By Alfred Cang and Anuradha Raghu
Arabica coffee may climb higher as adverse weather in top grower Brazil hurts crops and leads to severe supply shortages, according to Olam International Ltd., one of the world’s largest traders of the commodity.
“Given the terrible weather we’ve had in Brazil, we expect the 2021-22 and the 2022-23 crop to be significantly lower, and that could result in a very sharp structural deficit in the arabica market,” Chief Executive Officer Sunny Verghese said in an interview on Friday. “We could see much higher arabica prices.”
Successful roll-out of Covid-19 vaccinations and a demand recovery from the pandemic will also push structural deficits of the smooth-tasting arabica coffee into a “fairly explosive situation”, he said.
Arabica coffee in New York has surged about 35% since November to trade at the highest since 2017, boosted by signs of a deteriorating crop in Brazil and anticipation for improving demand.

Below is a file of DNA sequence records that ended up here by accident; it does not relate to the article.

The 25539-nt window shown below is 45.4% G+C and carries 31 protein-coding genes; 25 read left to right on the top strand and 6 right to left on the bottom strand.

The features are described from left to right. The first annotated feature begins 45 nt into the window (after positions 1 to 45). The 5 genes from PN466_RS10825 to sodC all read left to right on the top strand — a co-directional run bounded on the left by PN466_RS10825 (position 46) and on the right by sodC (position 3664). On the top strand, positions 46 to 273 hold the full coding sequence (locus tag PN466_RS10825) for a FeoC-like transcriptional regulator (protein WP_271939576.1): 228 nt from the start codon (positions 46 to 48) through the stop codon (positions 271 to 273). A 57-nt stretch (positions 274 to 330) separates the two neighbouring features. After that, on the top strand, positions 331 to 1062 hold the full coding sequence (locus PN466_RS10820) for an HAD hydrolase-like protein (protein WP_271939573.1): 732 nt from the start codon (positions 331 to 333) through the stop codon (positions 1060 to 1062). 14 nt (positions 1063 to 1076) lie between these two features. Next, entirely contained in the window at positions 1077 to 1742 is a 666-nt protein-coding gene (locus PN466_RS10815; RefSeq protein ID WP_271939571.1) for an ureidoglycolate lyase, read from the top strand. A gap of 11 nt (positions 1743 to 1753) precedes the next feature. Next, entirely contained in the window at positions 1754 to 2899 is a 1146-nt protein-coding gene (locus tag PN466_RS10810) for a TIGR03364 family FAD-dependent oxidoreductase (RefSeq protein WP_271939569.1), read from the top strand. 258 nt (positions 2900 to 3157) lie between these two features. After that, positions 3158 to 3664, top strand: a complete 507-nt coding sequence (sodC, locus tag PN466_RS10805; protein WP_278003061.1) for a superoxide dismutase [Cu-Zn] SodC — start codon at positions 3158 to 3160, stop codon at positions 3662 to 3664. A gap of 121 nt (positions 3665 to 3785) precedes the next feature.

Harshest Brazil Weather in Decades to Slash Arabica-Coffee Crop
Rabobank trimmed its estimate for Brazilian arabica production to 36 million bags in the 2021-22 season, while raising its global coffee deficit outlook to 2.6 million bags from a surplus of 10 million bags a year earlier. Consultant Bison Luxley forecasts output will slump by more than 40% to between 28.7 million and 30.5 million bags, due to the toughest weather conditions in Brazil since 1980s.
The robusta market will be more balanced, Verghese said, as droughts were not as pronounced in these crop-growing areas compared to arabica. “We see a story that is very different for robusta and a different story for arabica,” he said.
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